Fantasia: Back to Me

Posted September 13, 2010 by J Matthew Cobb in Reviews 1.0

fantasia00Idol’s third studio LP may be her best balanced project to date, but the gloomy forecast surrounding her personal life and not having enough standouts easily sifts the sting from the album’s bite

Fantasia Barrino may still be best known for taking home the crown in Season 3 of American Idol, but her unfortunate sob stories and the most recent tabloid controversy surrounding an affair with a married man, a rumored sex tape and a suicide attempt is starting to overtake the imperial wonders of her raw, soulful talents. Even in the midst of her problematic dichotomus and with the fulness of her present apparatus now being examined, the album release of Back to Me, her third studio project to date, couldn’t have come at a better time. She definitely stands in need of a breakthrough moment; a shining that would give her enough hope to pull her through her inner depressions and surrounding enigmas. Back to Me could be that leveling plane for that escape. It will certainly give her something fresh to sing about and get her acquainted once again with her strong fan base.

But Fantasia falls on a project bearing very little mobility. Much of the songs find her singing lyrics that doesn’t make sense in her present world. She’s singing about women’s lib and putting herself first before no-good men on the Chuck Harmony-produced “I’m Doin’ Me” (“But now I woke up/Opened both of my eyes up/Realize that I don’t need any other/Man, if you can’t love me equally/Then you don’t need to be with me”). After much paradoxical anxiety, she unveils her final decision to depart from a painful relationship on the first single “Bittersweet” (“Deep inside my heart/I made the right decision/But it’s kinda hard/When your mind is thinking, ohhh/Did I make a big mistake”). “Man of the House” is a back-and-forth tussle on who actually runs things at the crib. She compares her love skills using an innocent arrogance to a former boyfriend on a track loaded with similarities of Mary J. Blige’s “I Am” (“Who’s Been Lovin’ You”). All of this would be perfect batter for Fantasia, if she wasn’t so attached to the drama in her own life. The lyrics doesn’t carry the kind of weight it should have; knowing all the details.

Set aside the present state while evaluating the music and you can still hear an artist playing with some decent material. “I’m Doin’ Me,” with its Mary J. Blige-Brandy undertones and hard urban beats, certainly is single worthy and actually is the strongest of all of the song submissions. “Falling In Love Tonight” feels like a Ne-Yo synth track and could, with the right kind of support, could make a dent on the pop charts. “The Thrill Is Gone” is another attention-winner. With its strong interpolation of Isaac Hayes’s arrangement of “The Look of Love” and with Cee-Lo Green’s slick rap, it serves as the perfect contrast against her multi-dimensional impassioned pipes. She draws nigh to her “Summertime” moment on Idol with the inclusion of the gospel-soaked ballad “I’m Here” – taken from The Color Purple musical soundtrack.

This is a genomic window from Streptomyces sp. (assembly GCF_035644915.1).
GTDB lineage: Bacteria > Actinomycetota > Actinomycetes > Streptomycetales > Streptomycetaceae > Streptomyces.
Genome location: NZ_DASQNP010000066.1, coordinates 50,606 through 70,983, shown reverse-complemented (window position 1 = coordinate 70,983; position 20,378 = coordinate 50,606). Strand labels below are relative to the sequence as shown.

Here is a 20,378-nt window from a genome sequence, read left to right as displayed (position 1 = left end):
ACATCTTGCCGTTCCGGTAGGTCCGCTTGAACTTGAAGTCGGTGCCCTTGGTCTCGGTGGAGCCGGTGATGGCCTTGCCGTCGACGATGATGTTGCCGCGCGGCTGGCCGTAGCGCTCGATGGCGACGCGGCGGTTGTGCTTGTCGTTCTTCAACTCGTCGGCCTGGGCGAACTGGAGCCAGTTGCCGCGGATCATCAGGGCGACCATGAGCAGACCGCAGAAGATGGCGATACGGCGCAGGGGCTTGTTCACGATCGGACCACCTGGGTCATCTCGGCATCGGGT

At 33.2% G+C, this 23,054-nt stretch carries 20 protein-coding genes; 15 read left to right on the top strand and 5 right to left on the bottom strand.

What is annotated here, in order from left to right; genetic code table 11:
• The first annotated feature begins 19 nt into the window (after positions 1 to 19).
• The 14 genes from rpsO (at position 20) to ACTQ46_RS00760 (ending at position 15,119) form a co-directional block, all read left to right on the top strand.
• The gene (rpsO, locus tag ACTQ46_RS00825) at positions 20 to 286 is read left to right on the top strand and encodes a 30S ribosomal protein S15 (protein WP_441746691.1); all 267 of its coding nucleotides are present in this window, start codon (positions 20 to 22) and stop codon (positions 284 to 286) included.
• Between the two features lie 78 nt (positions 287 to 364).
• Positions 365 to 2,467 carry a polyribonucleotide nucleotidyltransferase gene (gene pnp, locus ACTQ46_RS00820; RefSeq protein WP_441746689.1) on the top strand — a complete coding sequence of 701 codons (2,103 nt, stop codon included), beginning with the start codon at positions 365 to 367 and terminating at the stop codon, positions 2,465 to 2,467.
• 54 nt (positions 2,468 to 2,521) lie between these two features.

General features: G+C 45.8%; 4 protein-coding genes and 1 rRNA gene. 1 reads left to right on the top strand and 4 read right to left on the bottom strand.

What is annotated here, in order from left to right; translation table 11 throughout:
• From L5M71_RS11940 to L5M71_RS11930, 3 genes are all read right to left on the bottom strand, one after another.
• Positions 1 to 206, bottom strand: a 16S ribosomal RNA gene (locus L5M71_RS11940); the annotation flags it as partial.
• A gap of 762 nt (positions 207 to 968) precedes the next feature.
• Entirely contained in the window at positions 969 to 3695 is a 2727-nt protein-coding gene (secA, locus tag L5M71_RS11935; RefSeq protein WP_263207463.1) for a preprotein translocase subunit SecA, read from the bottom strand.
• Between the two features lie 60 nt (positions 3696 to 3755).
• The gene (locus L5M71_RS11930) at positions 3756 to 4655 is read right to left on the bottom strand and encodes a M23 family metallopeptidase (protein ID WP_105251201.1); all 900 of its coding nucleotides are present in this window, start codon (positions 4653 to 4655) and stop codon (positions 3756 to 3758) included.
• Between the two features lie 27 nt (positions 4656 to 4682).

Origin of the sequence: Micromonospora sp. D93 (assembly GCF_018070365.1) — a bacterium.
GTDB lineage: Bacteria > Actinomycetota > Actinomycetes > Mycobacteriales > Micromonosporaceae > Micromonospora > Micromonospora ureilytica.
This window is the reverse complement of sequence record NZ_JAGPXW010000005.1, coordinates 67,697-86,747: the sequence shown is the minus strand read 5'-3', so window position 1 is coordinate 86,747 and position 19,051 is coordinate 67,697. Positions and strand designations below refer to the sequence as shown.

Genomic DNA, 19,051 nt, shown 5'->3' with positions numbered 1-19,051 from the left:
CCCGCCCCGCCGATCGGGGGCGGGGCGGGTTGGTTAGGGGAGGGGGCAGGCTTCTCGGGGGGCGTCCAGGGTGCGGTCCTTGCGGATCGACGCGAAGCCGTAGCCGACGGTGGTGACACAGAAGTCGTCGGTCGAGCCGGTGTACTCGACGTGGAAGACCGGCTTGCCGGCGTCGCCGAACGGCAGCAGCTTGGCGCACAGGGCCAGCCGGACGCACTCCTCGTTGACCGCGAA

The serious aggravation throughout the disc is how Pop and Oak’s corrupted strafe to lift a sample from Marvin Gaye & Tammi Terrell’s “Your Precious Love” and place it on a song comparing good love with soul food (“Collard Greens & Cornbread”). Others like “Move On Me” just get lost in the shuffle of the present track listing.

2004’s Free Yourself and her follow-up eponymous disc (bearing the imperial R&B hit “When I See You”) certainly gave her the key advantage to pull in pre-order sales. Fans are anxious to hear more of her; especially now with all the mayhem surrounding their idol. Sometimes sorrowful stories help drive momentum for critical record sales; just ask Whitney Houston. But the ones to marinate in a pool of sorrow will probably be new listeners; especially knowing that an album that could have been is what should have been. The original layout for the album was supposed to feature productions from Raphael Saadiq and Jimmy Jam & Terry Lewis. Maybe she scraped those original plans because she didn’t want to fall near quick comparisons with Ledisi’s last effort, but the final version of Back To Me contains very little swag to make the album roar with a much-needed confidence.



  • Release Date: 25 May 2010
  • Label: J
  • Producers: Chuck Harmony, Rykeyz, Los Da Mystro, Claude Kelly, Rico Love, Jim Jonsin, Oak, Stereotypes, Andrew “Pop” Wansel
  • Track Favs: I’m Doin’ Me, Bittersweet, The Thrill Is Gone

About the Author

J Matthew Cobb

Managing editor of HiFi Magazine


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